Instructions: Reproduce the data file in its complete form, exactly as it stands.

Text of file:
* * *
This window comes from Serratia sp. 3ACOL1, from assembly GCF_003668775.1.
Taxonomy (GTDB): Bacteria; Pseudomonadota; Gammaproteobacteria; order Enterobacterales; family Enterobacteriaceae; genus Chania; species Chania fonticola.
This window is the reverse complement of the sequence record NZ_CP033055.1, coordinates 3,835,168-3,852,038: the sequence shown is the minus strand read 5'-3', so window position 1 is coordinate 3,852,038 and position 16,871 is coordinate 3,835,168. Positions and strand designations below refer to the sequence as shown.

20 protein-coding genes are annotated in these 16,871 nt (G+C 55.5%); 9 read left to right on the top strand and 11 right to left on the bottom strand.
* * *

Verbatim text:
This window comes from Serratia sp. 3ACOL1, from assembly GCF_003668775.1.
Taxonomy (GTDB): Bacteria; Pseudomonadota; Gammaproteobacteria; order Enterobacterales; family Enterobacteriaceae; genus Chania; species Chania fonticola.
This window is the reverse complement of the sequence record NZ_CP033055.1, coordinates 3,835,168-3,852,038: the sequence shown is the minus strand read 5'-3', so window position 1 is coordinate 3,852,038 and position 16,871 is coordinate 3,835,168. Positions and strand designations below refer to the sequence as shown.

20 protein-coding genes are annotated in these 16,871 nt (G+C 55.5%); 9 read left to right on the top strand and 11 right to left on the bottom strand.